Characteristics of contracts

Contract is defined in the Civil Code as "a meeting of the minds between two persons whereby one binds himself, with respect to the other, to give something or to render some service."[1] There are four characteristics of contracts:

Obligatory force of contracts, that is, obligations arising from contracts have the force of law between the parties and should be complied with in good faith. [2]

Autonomy of contracts, that is, the contracting parties may establish such stipulations, clauses, terms and conditions as they may deem convenient, provided that they are not contrary to law, morals, good customs, public order, or public policy.[3]

Mutuality of contracts, that is, the contract must bind both contracting parties and the validity or compliance cannot be left to the will of one of them.[4]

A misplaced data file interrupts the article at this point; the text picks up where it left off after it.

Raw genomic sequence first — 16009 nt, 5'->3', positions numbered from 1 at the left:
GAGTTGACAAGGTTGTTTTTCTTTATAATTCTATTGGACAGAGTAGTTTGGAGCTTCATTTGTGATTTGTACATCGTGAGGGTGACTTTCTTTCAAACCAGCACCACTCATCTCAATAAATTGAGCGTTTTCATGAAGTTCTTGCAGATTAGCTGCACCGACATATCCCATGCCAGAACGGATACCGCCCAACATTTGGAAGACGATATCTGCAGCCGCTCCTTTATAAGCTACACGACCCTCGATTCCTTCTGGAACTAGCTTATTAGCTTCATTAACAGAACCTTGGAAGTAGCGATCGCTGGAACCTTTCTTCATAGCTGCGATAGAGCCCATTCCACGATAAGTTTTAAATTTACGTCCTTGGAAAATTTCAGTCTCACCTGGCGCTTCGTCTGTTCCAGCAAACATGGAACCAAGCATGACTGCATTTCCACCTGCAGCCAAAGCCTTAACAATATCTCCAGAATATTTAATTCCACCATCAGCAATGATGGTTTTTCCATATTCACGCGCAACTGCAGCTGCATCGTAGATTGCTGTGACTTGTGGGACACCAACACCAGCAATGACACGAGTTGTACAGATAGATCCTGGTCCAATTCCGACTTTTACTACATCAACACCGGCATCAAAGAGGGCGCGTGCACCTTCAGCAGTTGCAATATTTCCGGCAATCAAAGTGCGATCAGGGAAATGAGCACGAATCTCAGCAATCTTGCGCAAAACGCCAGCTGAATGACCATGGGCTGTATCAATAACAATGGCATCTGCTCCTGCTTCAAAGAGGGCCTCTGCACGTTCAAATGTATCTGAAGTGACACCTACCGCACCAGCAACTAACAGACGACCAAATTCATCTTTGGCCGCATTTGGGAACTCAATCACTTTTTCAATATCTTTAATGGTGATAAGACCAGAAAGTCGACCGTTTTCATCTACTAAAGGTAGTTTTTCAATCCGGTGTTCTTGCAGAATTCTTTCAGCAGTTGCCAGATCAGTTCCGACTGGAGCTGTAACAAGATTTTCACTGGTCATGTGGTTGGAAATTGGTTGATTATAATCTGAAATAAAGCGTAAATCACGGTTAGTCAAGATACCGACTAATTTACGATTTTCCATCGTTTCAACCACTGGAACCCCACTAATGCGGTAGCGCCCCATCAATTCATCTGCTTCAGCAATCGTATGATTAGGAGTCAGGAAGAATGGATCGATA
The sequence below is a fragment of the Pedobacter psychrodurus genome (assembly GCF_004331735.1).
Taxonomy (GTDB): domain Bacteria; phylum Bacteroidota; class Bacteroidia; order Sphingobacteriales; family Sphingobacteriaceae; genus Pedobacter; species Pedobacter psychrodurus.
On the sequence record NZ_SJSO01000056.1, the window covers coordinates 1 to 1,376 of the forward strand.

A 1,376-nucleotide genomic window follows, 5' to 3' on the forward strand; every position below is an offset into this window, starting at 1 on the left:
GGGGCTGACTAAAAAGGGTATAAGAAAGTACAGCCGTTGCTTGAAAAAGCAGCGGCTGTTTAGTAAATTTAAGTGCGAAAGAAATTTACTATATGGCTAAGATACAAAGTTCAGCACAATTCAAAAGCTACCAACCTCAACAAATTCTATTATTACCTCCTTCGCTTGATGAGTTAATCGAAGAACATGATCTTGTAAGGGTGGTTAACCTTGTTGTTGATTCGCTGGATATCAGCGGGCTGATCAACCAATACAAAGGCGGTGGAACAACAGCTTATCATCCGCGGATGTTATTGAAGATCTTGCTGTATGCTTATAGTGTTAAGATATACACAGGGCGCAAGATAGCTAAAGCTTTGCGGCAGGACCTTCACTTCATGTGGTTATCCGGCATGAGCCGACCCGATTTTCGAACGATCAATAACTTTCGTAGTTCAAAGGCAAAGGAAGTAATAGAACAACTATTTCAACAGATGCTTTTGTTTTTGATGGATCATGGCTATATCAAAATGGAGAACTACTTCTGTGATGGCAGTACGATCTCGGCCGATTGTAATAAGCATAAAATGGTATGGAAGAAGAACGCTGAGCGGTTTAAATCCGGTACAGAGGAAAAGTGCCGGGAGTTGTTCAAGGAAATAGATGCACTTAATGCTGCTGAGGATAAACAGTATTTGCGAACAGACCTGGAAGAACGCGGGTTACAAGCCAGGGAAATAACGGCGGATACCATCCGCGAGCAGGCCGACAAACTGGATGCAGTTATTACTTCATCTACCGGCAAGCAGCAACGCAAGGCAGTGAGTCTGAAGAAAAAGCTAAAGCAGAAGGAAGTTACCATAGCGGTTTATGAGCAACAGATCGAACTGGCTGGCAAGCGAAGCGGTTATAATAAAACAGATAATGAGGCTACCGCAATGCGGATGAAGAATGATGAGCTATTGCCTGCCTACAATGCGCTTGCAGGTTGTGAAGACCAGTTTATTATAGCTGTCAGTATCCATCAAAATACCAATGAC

Relativity of contracts, that is, contracts take effect only between the parties, their assigns and heirs, except in case where the rights and obligations arising from the contract are not transmissible by their nature, or by stipulation or by provision of law.[5]

[1] Art. 1305, NCC.
[2] Art. 1159, NCC.
[3] Art. 1306, NCC.
[4] Art. 1308, NCC.
[5] Art. 1311, NCC.

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